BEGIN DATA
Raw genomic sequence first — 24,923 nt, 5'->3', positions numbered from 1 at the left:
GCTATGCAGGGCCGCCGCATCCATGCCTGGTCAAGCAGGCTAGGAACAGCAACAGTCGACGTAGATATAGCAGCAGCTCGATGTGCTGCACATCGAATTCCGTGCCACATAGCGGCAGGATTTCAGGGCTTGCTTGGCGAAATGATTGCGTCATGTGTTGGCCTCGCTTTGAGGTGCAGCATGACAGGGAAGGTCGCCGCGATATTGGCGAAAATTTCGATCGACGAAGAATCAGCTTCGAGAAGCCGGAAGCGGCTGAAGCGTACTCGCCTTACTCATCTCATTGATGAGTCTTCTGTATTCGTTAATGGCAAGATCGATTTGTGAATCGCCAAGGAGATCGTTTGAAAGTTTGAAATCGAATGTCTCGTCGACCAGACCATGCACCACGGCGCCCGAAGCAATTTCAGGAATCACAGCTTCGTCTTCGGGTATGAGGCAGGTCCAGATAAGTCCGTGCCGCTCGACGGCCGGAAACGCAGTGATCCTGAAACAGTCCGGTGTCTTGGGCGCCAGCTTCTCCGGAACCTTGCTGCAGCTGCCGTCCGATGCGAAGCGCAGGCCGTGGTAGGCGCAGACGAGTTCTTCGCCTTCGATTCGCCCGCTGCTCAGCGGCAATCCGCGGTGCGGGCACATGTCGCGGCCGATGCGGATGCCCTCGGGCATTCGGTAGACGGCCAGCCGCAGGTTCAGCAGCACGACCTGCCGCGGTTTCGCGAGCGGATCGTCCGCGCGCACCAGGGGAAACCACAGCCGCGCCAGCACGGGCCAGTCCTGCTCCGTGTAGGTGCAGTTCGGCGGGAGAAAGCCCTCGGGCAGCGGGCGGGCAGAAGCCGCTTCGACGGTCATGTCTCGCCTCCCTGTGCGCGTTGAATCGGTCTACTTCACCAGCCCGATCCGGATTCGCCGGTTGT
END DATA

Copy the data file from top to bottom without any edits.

Raw genomic sequence first — 24,923 nt, 5'->3', positions numbered from 1 at the left:
GCTATGCAGGGCCGCCGCATCCATGCCTGGTCAAGCAGGCTAGGAACAGCAACAGTCGACGTAGATATAGCAGCAGCTCGATGTGCTGCACATCGAATTCCGTGCCACATAGCGGCAGGATTTCAGGGCTTGCTTGGCGAAATGATTGCGTCATGTGTTGGCCTCGCTTTGAGGTGCAGCATGACAGGGAAGGTCGCCGCGATATTGGCGAAAATTTCGATCGACGAAGAATCAGCTTCGAGAAGCCGGAAGCGGCTGAAGCGTACTCGCCTTACTCATCTCATTGATGAGTCTTCTGTATTCGTTAATGGCAAGATCGATTTGTGAATCGCCAAGGAGATCGTTTGAAAGTTTGAAATCGAATGTCTCGTCGACCAGACCATGCACCACGGCGCCCGAAGCAATTTCAGGAATCACAGCTTCGTCTTCGGGTATGAGGCAGGTCCAGATAAGTCCGTGCCGCTCGACGGCCGGAAACGCAGTGATCCTGAAACAGTCCGGTGTCTTGGGCGCCAGCTTCTCCGGAACCTTGCTGCAGCTGCCGTCCGATGCGAAGCGCAGGCCGTGGTAGGCGCAGACGAGTTCTTCGCCTTCGATTCGCCCGCTGCTCAGCGGCAATCCGCGGTGCGGGCACATGTCGCGGCCGATGCGGATGCCCTCGGGCATTCGGTAGACGGCCAGCCGCAGGTTCAGCAGCACGACCTGCCGCGGTTTCGCGAGCGGATCGTCCGCGCGCACCAGGGGAAACCACAGCCGCGCCAGCACGGGCCAGTCCTGCTCCGTGTAGGTGCAGTTCGGCGGGAGAAAGCCCTCGGGCAGCGGGCGGGCAGAAGCCGCTTCGACGGTCATGTCTCGCCTCCCTGTGCGCGTTGAATCGGTCTACTTCACCAGCCCGATCCGGATTCGCCGGTTGT